By Marie J. French  |  POLITICO  |  02/03/2020 05:05 AM EST

POLITICO Pro Q&A: Climate Action Council member Dennis Elsenbeck

This is the first in a planned 10-part series of interviews with the members of the 22-person Climate Action Council who are not state officials. The council, created as part of New York’s sweeping new emissions reduction law passed last year, is tasked with crafting a draft plan to achieve those goals within two years and finalizing it before Jan. 1, 2023.

This interview has been edited for clarity and length. It was conducted on Jan. 17.

Gov. Andrew Cuomo made the final two appointments to the council on Friday, selecting Jim Malatras, his policy guru who played a hand in the nuclear bailout and also helped draft the governor’s climate proposal last year, and Rose Harvey, a former commissioner of the Office of Parks, Recreation and Historic Preservation. Conversations with both are being scheduled.

Dennis Elsenbeck is a Buffalo-based consultant with law firm Phillips Lytle. He’s a former utility executive with National Grid and said he has worked in all aspects of the business, from the customer side to demand side management.

He was appointed by Senate Majority Leader Andrea Stewart-Cousins.

What are you hoping to bring to the Climate Action Council?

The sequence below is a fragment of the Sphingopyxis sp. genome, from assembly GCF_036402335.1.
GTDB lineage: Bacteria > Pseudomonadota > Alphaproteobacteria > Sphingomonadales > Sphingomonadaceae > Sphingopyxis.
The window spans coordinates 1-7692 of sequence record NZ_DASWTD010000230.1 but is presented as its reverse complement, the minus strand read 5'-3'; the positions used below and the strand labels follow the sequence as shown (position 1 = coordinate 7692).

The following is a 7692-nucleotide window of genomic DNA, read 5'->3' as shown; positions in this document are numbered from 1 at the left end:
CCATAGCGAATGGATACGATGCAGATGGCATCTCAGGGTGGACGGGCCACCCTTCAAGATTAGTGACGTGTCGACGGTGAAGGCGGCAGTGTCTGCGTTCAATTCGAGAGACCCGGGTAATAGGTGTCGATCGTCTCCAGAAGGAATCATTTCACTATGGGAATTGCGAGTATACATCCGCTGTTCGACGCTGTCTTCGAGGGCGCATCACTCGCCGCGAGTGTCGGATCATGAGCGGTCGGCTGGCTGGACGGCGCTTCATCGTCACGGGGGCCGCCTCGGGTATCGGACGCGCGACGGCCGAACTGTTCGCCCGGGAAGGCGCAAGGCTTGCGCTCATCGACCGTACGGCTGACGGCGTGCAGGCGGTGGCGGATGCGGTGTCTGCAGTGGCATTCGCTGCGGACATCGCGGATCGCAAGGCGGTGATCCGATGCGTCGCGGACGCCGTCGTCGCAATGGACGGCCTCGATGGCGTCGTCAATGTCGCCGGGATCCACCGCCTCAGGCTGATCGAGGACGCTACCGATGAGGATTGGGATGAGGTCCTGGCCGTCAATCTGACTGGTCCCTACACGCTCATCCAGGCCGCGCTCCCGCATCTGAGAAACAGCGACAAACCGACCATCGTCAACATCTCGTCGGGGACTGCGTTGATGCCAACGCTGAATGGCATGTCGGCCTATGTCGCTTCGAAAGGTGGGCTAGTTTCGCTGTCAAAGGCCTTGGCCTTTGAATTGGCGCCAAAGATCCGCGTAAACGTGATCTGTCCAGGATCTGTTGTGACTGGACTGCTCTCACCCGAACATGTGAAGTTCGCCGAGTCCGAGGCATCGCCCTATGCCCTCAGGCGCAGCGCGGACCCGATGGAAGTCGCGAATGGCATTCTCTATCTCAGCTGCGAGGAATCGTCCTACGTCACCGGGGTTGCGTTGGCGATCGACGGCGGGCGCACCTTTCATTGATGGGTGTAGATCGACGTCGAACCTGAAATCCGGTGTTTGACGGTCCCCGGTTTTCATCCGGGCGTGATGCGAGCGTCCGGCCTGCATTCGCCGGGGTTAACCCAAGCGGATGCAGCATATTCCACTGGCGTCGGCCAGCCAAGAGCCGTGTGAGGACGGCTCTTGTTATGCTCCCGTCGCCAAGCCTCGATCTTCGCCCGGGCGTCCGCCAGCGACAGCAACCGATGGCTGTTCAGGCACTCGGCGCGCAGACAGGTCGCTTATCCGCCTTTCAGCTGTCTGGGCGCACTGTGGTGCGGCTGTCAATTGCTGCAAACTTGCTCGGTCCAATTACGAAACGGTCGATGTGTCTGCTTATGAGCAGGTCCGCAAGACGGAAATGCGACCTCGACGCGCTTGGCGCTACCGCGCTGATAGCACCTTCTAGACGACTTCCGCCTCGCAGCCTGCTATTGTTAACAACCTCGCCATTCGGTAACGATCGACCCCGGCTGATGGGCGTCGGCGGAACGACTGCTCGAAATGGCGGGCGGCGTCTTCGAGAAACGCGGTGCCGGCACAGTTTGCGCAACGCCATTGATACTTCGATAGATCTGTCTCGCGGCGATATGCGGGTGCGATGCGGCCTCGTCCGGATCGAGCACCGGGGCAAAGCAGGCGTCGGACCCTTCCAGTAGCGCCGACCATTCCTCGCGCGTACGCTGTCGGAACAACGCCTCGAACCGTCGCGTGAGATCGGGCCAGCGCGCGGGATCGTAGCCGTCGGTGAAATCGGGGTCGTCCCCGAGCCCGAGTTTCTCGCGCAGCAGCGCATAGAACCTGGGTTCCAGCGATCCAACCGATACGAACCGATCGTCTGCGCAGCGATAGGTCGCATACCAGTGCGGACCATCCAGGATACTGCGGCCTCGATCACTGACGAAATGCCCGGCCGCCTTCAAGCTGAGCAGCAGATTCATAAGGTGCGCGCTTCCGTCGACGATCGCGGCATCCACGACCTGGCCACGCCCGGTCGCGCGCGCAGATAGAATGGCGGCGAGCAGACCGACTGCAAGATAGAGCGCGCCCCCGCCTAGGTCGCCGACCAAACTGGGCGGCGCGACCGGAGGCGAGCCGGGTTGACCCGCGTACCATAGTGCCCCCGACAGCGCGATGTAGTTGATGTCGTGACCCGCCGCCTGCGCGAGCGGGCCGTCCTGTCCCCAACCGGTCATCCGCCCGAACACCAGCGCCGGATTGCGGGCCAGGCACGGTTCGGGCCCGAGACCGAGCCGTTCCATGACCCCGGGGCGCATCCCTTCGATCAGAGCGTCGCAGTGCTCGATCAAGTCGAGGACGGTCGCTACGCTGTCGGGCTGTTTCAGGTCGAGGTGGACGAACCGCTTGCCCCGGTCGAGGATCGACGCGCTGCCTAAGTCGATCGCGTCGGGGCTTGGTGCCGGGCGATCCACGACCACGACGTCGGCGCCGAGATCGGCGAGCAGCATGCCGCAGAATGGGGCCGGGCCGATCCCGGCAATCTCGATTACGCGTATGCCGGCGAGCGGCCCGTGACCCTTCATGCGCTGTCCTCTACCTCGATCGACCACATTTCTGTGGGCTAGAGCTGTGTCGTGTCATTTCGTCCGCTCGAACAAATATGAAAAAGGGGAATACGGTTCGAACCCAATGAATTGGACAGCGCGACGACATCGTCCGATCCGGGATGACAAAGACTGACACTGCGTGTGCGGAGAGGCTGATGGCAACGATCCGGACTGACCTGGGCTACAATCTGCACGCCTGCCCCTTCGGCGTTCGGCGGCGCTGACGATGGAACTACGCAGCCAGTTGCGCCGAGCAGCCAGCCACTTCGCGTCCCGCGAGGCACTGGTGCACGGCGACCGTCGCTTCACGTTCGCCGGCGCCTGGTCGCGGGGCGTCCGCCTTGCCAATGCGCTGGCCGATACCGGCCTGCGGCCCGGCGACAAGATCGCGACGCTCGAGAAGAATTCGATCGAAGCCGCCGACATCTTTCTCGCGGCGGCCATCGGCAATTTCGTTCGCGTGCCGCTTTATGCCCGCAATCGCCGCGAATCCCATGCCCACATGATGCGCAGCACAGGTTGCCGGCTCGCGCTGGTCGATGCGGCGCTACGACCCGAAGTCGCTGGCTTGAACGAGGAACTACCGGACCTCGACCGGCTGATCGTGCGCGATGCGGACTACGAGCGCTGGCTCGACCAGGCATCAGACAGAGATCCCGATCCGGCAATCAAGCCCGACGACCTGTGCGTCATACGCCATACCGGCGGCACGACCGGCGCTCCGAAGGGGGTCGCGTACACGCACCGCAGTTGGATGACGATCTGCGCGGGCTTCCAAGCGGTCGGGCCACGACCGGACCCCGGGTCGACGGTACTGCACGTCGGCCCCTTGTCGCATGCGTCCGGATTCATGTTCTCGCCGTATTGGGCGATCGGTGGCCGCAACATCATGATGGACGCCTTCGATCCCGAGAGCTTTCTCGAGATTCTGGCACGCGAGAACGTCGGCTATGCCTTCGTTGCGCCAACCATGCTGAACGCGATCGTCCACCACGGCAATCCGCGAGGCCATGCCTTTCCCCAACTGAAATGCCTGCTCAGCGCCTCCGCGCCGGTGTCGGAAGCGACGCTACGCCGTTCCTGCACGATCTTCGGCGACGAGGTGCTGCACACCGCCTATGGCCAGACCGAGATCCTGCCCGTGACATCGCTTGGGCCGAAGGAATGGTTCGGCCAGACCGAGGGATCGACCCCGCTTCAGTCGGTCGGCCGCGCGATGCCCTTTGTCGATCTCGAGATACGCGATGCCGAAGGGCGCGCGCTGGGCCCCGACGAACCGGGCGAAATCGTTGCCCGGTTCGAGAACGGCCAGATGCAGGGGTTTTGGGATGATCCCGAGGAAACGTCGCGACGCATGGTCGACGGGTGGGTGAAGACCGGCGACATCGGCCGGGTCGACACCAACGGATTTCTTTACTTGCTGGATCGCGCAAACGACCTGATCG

One of the concerns I’ve had as I look at my years with the utilities is we look at ratepayers more like cost centers instead of investors. So we create these initiatives, but there’s not a lot of community, market, business engagement in the process.

If they were in the process we would want to ensure that they understood that there was a return on what they’ve been paying into.

So what is your priority going into the council?

The goals that are set by New York state are nation-leading. It puts a stake in the ground — but really the focus needs to be on the global climate economy. If we focus on achieving New York’s goals without setting our sights on the global economy, what we’re missing out on is in the trillions of dollars.

Our programs and incentives cannot just be set to build solar farms, wind farms, battery farms. They need to feed back into a green economy in the manufacturing community so that they’re not spectators but participants.

How do you view New York’s progress so far, in terms of achieving its green gas emissions and renewable energy goals?

We’ve shown progress, mainly in putting projects in the queue. But much of that is more focused on the least cost approach, but is it the highest value that we’re getting in return?

Although it might be higher cost per unit to invest [in] green energy solutions to solve demand issues it actually has a higher value, because if I control demand I control the need for transmission, distribution, investment and supply investment. We have to be able to address the question that will come from the business person, which is, “What am I buying for that?” That’s what I mean by engaging the marketplace so they’re starting to see their dollars as investments.

I think you’ll find this will be a different perspective because I’m a very market-driven individual and I look at the way we develop programs and strategies.

What sector is the most challenging for New York to address in terms of emissions?